Alternating Hemiplegia of Childhood (AHC) » Clinical Presentation and Diagnosis
Age of Onset and SymptomsAHC is a complex clinical condition with predominantly neurological manifestations.
The characteristic symptoms of the disease occur from early infancy. The most frequent first symptoms, that can be noted within the first days after birth, are episodes of abnormal eye movements (AEM). Dystonia and hemiplegia as well as other episodic neurological symptoms, appear in the following months.Sweney at all, 2009 proposed the following criteria for suspected AHC in early infancy:
In the course of the disease other neurological symptoms appear episodes of quadriplegia, dysphagia , autonomic disturbances , abnormal limb movements, epileptic seizures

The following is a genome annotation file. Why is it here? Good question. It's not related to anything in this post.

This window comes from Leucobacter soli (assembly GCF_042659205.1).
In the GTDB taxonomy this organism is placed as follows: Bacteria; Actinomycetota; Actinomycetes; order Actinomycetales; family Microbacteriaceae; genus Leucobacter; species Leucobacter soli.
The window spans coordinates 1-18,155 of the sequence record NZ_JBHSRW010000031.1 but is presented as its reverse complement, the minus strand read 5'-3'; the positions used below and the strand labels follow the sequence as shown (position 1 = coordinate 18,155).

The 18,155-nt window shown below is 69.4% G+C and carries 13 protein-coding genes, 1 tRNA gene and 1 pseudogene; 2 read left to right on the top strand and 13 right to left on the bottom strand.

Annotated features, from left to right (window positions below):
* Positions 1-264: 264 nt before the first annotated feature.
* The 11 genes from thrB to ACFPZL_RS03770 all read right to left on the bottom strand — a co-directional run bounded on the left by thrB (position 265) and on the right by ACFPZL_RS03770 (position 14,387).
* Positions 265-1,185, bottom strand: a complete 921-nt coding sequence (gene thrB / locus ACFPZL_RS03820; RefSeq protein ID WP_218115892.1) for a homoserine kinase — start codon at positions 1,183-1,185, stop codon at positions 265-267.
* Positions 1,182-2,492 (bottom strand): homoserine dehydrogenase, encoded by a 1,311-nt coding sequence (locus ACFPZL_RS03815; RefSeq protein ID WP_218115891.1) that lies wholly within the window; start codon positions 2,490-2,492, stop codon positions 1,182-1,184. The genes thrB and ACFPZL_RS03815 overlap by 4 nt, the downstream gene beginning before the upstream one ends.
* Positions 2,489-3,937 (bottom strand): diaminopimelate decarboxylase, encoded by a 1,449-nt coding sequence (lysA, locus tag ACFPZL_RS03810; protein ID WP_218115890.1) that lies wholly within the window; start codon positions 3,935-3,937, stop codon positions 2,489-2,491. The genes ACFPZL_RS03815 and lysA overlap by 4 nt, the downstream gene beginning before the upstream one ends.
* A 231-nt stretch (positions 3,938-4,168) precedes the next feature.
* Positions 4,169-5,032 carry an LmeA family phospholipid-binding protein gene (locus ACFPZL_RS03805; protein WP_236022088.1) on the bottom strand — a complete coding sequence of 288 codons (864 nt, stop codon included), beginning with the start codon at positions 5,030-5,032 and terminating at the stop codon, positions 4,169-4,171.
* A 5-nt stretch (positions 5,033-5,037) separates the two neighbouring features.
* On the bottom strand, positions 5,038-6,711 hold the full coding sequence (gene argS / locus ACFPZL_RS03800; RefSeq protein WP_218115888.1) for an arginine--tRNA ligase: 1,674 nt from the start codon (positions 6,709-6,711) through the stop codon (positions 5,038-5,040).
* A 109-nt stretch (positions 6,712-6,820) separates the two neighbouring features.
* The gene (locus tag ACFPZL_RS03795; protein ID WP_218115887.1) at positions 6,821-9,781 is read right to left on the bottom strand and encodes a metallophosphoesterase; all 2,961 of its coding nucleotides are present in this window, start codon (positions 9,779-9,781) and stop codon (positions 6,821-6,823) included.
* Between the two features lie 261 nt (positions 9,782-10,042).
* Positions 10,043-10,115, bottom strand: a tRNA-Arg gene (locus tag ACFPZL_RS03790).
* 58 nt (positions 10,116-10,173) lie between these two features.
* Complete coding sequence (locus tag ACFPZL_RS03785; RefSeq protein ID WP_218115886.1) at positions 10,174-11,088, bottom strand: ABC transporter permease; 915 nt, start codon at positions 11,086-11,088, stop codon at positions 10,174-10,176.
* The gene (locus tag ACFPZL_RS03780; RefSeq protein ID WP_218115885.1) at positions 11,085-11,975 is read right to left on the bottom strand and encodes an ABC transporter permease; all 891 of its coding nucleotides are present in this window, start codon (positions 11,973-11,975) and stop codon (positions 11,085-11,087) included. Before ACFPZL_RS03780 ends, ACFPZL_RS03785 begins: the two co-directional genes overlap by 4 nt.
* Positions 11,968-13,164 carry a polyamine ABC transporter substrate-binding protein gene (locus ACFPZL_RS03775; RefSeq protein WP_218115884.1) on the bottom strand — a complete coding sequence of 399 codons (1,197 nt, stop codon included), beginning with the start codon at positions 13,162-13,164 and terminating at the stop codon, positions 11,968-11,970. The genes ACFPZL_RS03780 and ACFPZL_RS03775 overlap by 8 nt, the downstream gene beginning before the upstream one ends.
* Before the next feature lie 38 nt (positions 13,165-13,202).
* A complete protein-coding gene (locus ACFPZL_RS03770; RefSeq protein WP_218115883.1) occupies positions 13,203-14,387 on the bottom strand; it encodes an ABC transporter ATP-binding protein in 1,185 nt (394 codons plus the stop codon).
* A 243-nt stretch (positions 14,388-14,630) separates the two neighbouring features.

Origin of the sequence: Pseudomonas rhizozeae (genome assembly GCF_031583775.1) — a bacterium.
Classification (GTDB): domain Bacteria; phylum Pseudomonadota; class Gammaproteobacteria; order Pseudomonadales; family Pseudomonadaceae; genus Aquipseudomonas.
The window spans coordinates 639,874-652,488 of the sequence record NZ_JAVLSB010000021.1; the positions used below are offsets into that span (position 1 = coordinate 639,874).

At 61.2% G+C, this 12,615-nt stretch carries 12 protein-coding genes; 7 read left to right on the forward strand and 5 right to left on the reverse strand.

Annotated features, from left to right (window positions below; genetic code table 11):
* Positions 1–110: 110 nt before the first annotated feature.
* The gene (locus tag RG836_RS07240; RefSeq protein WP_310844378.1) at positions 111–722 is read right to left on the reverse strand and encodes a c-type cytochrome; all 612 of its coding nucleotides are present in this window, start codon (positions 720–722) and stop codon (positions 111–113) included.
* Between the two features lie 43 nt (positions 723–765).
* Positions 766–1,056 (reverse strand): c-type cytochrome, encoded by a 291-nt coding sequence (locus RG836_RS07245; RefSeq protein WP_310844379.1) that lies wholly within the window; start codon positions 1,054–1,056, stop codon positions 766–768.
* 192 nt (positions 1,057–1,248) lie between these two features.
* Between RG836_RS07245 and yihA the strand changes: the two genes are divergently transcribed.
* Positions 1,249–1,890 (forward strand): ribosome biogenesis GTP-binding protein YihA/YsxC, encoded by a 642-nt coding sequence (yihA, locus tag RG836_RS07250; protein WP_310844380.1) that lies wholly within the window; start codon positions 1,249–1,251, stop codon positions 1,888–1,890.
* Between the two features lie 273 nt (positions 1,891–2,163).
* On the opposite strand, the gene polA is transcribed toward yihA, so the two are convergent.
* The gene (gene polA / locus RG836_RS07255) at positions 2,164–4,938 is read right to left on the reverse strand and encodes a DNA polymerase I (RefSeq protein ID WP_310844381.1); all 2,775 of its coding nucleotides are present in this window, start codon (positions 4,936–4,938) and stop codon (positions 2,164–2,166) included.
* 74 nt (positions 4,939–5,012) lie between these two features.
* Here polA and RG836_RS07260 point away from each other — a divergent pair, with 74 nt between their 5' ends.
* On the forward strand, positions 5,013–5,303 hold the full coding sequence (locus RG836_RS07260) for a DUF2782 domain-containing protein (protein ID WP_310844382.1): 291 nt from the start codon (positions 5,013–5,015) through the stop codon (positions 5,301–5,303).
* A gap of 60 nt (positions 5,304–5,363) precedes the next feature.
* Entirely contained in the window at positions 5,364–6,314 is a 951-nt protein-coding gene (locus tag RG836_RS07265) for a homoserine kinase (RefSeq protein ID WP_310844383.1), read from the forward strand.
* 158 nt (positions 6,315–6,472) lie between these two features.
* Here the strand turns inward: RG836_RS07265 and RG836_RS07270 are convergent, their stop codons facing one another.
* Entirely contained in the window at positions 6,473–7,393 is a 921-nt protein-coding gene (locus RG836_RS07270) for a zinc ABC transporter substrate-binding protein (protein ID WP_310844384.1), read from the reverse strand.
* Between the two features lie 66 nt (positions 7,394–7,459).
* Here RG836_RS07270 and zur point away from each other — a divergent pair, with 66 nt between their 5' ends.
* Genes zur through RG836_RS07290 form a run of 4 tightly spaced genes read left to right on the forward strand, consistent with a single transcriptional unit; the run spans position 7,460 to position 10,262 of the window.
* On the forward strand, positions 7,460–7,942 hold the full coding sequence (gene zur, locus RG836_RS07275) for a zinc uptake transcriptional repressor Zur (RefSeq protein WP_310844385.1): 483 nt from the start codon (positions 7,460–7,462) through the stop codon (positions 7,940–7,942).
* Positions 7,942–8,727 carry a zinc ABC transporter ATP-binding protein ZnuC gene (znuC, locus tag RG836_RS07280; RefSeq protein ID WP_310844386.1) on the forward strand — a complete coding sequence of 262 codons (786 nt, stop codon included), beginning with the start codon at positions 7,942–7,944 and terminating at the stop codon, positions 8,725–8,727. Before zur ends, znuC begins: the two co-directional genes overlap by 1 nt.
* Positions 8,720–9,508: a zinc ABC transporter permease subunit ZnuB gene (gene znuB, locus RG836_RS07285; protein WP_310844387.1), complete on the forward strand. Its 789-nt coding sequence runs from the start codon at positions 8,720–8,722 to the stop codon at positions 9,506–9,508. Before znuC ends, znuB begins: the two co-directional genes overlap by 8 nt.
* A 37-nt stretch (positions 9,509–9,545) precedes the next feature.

- focal or unilateral paroxysmal dystonia and/or flaccid hemiplegia in the first 6 months of life
- paroxysmal ocular movements including biocular and monocular nystagmus and/or deviation in the first 3 month of life
- absence of epileptiform changes during ictal events
Electrocardiogram abnormalities are recently reported to be common for AHC patients and suggest that Cardiac dysfunction may be another prominent feature of AHC disease.
- interictal neurologic abnormalities such as tone abnormalities, choreoathetosis, and/or ataxia
- persistent motor deficits such as spastic quadriplegia or hypotonia
- developmental delay and intellectual disability
The type, the duration and the severity of the symptoms are specific for each individual with AHC.